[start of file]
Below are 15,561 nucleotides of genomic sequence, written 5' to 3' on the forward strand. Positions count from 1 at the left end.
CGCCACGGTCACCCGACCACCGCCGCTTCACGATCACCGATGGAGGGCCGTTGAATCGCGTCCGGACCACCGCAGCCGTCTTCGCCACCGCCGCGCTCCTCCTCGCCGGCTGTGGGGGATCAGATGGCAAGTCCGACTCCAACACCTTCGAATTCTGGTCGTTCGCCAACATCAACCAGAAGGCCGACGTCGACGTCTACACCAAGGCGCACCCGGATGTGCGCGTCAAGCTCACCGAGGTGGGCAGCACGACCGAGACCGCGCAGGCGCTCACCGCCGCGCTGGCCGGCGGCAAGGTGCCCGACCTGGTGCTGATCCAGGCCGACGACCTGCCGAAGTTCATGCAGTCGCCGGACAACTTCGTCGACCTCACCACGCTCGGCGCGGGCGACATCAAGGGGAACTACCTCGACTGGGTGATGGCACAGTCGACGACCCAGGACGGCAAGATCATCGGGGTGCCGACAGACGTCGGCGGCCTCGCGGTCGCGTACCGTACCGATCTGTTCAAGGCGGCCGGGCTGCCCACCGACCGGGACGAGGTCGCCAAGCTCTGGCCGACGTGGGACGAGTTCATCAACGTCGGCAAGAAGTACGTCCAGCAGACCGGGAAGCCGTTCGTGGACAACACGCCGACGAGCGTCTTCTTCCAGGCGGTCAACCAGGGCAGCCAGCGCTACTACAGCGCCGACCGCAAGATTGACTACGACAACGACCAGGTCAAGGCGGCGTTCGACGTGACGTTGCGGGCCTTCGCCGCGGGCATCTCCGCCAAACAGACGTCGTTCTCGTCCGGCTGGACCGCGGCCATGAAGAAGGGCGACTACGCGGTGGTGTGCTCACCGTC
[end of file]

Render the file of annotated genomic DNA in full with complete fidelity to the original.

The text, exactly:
Below are 15,561 nucleotides of genomic sequence, written 5' to 3' on the forward strand. Positions count from 1 at the left end.
CGCCACGGTCACCCGACCACCGCCGCTTCACGATCACCGATGGAGGGCCGTTGAATCGCGTCCGGACCACCGCAGCCGTCTTCGCCACCGCCGCGCTCCTCCTCGCCGGCTGTGGGGGATCAGATGGCAAGTCCGACTCCAACACCTTCGAATTCTGGTCGTTCGCCAACATCAACCAGAAGGCCGACGTCGACGTCTACACCAAGGCGCACCCGGATGTGCGCGTCAAGCTCACCGAGGTGGGCAGCACGACCGAGACCGCGCAGGCGCTCACCGCCGCGCTGGCCGGCGGCAAGGTGCCCGACCTGGTGCTGATCCAGGCCGACGACCTGCCGAAGTTCATGCAGTCGCCGGACAACTTCGTCGACCTCACCACGCTCGGCGCGGGCGACATCAAGGGGAACTACCTCGACTGGGTGATGGCACAGTCGACGACCCAGGACGGCAAGATCATCGGGGTGCCGACAGACGTCGGCGGCCTCGCGGTCGCGTACCGTACCGATCTGTTCAAGGCGGCCGGGCTGCCCACCGACCGGGACGAGGTCGCCAAGCTCTGGCCGACGTGGGACGAGTTCATCAACGTCGGCAAGAAGTACGTCCAGCAGACCGGGAAGCCGTTCGTGGACAACACGCCGACGAGCGTCTTCTTCCAGGCGGTCAACCAGGGCAGCCAGCGCTACTACAGCGCCGACCGCAAGATTGACTACGACAACGACCAGGTCAAGGCGGCGTTCGACGTGACGTTGCGGGCCTTCGCCGCGGGCATCTCCGCCAAACAGACGTCGTTCTCGTCCGGCTGGACCGCGGCCATGAAGAAGGGCGACTACGCGGTGGTGTGCTCACCGTC